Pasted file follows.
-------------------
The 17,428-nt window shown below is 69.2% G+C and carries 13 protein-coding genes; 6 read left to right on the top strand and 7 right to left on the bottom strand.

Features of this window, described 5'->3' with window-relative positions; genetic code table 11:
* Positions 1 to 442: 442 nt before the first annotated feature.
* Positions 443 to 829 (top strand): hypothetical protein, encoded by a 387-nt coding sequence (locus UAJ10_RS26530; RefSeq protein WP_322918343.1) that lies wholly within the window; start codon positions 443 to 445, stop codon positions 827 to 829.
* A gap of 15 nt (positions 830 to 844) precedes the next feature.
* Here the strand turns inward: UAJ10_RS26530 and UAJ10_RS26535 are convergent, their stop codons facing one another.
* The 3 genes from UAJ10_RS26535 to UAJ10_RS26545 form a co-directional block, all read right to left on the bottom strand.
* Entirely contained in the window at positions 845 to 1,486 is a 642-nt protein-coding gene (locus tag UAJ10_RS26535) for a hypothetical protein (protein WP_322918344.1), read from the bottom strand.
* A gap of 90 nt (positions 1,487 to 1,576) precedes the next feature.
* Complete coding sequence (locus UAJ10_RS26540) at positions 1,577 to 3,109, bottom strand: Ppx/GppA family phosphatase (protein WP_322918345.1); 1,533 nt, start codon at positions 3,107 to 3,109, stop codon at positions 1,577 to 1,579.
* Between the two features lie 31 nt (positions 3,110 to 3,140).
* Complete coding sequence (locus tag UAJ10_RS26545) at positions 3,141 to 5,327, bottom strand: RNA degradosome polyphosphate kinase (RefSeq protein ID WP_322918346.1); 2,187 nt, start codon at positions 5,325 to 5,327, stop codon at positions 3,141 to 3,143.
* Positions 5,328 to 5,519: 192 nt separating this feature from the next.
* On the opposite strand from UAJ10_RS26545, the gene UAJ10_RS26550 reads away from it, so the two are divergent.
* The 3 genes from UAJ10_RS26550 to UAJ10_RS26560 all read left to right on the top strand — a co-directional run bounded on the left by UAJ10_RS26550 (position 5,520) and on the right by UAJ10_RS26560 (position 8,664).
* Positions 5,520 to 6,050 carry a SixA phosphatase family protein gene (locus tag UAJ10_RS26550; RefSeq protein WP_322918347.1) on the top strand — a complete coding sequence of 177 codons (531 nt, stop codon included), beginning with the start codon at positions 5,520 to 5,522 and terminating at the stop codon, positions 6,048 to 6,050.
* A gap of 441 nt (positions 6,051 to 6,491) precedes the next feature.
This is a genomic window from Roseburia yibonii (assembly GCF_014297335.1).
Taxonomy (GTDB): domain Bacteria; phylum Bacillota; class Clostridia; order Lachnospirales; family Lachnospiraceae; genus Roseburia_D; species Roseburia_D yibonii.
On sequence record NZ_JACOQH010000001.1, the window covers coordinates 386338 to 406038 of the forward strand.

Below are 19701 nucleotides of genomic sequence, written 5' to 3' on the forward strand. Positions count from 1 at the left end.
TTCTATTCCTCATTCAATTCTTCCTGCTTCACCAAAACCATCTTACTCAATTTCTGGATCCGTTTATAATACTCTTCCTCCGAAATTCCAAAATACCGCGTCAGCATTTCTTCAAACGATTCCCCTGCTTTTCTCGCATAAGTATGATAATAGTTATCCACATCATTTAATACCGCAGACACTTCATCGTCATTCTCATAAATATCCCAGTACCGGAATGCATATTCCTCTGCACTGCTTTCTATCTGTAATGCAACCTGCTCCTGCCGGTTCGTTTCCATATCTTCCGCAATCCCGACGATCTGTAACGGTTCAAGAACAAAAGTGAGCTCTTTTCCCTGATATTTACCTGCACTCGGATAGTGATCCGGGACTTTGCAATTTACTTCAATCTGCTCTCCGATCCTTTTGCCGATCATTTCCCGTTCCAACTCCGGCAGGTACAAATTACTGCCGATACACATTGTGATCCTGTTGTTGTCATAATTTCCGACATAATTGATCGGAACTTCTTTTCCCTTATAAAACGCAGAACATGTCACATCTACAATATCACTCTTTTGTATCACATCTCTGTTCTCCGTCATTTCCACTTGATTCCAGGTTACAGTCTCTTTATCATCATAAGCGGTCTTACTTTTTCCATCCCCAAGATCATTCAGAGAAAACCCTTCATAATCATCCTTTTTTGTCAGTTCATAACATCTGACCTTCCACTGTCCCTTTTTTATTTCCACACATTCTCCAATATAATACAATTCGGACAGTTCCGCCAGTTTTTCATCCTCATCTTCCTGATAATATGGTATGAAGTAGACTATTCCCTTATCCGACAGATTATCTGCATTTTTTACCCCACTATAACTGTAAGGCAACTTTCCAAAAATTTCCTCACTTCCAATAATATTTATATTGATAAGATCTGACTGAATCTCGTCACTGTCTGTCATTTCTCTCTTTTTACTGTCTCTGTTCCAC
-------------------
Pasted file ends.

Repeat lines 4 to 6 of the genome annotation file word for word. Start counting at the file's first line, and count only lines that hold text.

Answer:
* Positions 443 to 829 (top strand): hypothetical protein, encoded by a 387-nt coding sequence (locus UAJ10_RS26530; RefSeq protein WP_322918343.1) that lies wholly within the window; start codon positions 443 to 445, stop codon positions 827 to 829.
* A gap of 15 nt (positions 830 to 844) precedes the next feature.
* Here the strand turns inward: UAJ10_RS26530 and UAJ10_RS26535 are convergent, their stop codons facing one another.